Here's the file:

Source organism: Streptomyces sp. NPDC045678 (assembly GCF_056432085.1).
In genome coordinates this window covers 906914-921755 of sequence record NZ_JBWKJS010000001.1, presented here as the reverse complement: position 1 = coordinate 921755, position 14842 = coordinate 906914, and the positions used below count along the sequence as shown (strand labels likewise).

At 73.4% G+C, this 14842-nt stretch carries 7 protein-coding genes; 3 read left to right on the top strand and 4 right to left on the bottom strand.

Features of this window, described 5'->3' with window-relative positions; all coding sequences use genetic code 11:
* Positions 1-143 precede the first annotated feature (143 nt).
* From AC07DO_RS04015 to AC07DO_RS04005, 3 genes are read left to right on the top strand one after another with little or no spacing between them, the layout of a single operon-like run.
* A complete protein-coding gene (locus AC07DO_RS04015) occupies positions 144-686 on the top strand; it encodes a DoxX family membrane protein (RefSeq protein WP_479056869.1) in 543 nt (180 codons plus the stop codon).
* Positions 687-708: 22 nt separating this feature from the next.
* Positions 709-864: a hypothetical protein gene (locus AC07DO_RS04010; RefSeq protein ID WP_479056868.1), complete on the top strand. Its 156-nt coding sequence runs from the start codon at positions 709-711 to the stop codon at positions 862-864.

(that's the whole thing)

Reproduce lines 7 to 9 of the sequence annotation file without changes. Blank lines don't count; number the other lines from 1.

* A complete protein-coding gene (locus AC07DO_RS04015) occupies positions 144-686 on the top strand; it encodes a DoxX family membrane protein (RefSeq protein WP_479056869.1) in 543 nt (180 codons plus the stop codon).
* Positions 687-708: 22 nt separating this feature from the next.
* Positions 709-864: a hypothetical protein gene (locus AC07DO_RS04010; RefSeq protein ID WP_479056868.1), complete on the top strand. Its 156-nt coding sequence runs from the start codon at positions 709-711 to the stop codon at positions 862-864.